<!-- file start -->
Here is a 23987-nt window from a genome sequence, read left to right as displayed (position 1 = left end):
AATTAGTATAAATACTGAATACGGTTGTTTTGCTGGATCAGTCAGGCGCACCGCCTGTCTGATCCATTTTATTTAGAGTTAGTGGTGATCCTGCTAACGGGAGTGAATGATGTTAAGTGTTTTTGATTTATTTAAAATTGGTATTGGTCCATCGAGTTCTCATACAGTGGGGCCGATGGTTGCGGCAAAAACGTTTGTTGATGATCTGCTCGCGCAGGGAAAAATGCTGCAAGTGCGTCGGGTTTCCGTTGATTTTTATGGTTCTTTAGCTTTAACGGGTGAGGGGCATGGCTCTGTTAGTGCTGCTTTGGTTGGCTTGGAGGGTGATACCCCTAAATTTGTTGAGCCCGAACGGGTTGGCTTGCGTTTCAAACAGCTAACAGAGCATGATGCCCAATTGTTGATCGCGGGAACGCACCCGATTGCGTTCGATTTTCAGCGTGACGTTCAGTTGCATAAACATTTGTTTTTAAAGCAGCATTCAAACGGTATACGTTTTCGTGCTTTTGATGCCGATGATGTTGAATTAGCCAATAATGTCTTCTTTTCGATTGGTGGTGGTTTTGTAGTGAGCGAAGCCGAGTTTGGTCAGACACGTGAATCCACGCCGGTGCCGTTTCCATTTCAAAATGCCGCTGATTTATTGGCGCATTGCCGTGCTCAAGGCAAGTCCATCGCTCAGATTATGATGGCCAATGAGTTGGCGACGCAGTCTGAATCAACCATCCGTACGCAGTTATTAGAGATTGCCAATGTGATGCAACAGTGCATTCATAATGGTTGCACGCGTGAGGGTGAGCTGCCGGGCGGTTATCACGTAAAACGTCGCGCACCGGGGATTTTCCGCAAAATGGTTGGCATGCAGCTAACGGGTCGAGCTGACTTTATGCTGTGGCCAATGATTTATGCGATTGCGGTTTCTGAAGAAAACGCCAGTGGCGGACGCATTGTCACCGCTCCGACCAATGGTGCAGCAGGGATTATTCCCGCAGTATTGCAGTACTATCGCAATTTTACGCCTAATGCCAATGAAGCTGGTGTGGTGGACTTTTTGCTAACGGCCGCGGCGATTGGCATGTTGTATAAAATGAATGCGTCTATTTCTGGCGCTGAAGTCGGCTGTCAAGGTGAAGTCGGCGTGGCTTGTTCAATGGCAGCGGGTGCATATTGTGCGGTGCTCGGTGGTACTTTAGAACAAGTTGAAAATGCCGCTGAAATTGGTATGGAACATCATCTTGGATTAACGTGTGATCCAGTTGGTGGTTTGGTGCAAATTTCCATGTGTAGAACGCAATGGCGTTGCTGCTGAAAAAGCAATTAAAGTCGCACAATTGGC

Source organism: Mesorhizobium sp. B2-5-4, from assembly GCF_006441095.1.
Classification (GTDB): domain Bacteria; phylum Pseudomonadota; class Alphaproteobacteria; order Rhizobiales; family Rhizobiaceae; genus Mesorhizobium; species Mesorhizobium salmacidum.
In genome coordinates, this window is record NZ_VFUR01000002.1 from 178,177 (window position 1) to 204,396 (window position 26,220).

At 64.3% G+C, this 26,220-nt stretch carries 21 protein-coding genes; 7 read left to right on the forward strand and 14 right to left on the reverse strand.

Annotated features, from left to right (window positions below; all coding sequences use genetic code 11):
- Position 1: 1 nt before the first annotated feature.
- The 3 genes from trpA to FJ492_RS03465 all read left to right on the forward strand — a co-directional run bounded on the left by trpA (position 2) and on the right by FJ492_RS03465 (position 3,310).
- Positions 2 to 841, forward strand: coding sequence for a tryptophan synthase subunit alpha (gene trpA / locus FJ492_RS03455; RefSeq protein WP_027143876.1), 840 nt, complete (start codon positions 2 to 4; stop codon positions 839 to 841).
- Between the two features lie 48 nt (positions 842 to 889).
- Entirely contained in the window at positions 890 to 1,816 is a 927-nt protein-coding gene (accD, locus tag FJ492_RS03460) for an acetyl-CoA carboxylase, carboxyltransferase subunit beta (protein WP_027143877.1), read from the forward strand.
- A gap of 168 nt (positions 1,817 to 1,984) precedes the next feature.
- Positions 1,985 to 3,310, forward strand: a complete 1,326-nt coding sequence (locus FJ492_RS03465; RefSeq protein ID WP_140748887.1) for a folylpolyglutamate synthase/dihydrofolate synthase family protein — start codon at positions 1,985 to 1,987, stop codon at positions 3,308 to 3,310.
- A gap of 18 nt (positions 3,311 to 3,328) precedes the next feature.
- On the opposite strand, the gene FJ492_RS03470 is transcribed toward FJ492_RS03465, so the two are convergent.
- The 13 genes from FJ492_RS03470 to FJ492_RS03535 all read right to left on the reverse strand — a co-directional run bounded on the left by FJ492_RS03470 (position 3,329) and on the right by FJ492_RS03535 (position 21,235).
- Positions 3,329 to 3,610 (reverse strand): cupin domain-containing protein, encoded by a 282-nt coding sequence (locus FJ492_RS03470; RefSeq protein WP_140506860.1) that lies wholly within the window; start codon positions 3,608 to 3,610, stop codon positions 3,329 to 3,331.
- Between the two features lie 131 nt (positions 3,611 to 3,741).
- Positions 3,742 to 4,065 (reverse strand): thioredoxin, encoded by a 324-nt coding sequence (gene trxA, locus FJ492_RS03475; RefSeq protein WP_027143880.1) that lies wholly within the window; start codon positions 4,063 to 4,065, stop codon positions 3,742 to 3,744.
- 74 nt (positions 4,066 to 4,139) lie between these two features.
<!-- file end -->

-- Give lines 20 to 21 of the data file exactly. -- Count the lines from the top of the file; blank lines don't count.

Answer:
- Positions 3,742 to 4,065 (reverse strand): thioredoxin, encoded by a 324-nt coding sequence (gene trxA, locus FJ492_RS03475; RefSeq protein WP_027143880.1) that lies wholly within the window; start codon positions 4,063 to 4,065, stop codon positions 3,742 to 3,744.
- 74 nt (positions 4,066 to 4,139) lie between these two features.